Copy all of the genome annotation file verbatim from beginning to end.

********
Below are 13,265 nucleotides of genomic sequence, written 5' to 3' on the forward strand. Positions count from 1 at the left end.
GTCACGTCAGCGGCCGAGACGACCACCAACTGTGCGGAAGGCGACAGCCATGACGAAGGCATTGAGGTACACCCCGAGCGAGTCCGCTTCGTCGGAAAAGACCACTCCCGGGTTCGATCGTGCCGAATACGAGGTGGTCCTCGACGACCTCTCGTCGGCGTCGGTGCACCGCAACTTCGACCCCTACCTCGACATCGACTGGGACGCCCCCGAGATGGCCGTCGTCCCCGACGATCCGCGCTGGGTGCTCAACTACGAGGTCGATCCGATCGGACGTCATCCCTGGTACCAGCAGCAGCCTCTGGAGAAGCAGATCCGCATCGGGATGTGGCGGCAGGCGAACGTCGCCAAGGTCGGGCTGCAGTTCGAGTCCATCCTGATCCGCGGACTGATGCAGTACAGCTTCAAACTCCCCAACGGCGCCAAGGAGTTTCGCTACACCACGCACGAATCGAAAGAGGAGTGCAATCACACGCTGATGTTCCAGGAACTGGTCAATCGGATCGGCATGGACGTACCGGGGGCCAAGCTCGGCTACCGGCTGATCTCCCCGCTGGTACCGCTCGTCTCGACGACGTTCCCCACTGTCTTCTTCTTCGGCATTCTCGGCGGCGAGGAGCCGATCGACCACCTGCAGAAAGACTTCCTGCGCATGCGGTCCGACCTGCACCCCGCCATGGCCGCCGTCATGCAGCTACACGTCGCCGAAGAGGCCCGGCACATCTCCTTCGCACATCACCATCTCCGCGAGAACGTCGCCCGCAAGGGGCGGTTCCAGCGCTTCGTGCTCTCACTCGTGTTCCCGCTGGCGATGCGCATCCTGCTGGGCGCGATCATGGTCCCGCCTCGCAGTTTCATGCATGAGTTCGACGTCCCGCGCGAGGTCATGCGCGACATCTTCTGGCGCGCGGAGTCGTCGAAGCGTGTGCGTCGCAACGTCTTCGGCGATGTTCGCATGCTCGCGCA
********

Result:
Below are 13,265 nucleotides of genomic sequence, written 5' to 3' on the forward strand. Positions count from 1 at the left end.
GTCACGTCAGCGGCCGAGACGACCACCAACTGTGCGGAAGGCGACAGCCATGACGAAGGCATTGAGGTACACCCCGAGCGAGTCCGCTTCGTCGGAAAAGACCACTCCCGGGTTCGATCGTGCCGAATACGAGGTGGTCCTCGACGACCTCTCGTCGGCGTCGGTGCACCGCAACTTCGACCCCTACCTCGACATCGACTGGGACGCCCCCGAGATGGCCGTCGTCCCCGACGATCCGCGCTGGGTGCTCAACTACGAGGTCGATCCGATCGGACGTCATCCCTGGTACCAGCAGCAGCCTCTGGAGAAGCAGATCCGCATCGGGATGTGGCGGCAGGCGAACGTCGCCAAGGTCGGGCTGCAGTTCGAGTCCATCCTGATCCGCGGACTGATGCAGTACAGCTTCAAACTCCCCAACGGCGCCAAGGAGTTTCGCTACACCACGCACGAATCGAAAGAGGAGTGCAATCACACGCTGATGTTCCAGGAACTGGTCAATCGGATCGGCATGGACGTACCGGGGGCCAAGCTCGGCTACCGGCTGATCTCCCCGCTGGTACCGCTCGTCTCGACGACGTTCCCCACTGTCTTCTTCTTCGGCATTCTCGGCGGCGAGGAGCCGATCGACCACCTGCAGAAAGACTTCCTGCGCATGCGGTCCGACCTGCACCCCGCCATGGCCGCCGTCATGCAGCTACACGTCGCCGAAGAGGCCCGGCACATCTCCTTCGCACATCACCATCTCCGCGAGAACGTCGCCCGCAAGGGGCGGTTCCAGCGCTTCGTGCTCTCACTCGTGTTCCCGCTGGCGATGCGCATCCTGCTGGGCGCGATCATGGTCCCGCCTCGCAGTTTCATGCATGAGTTCGACGTCCCGCGCGAGGTCATGCGCGACATCTTCTGGCGCGCGGAGTCGTCGAAGCGTGTGCGTCGCAACGTCTTCGGCGATGTTCGCATGCTCGCGCA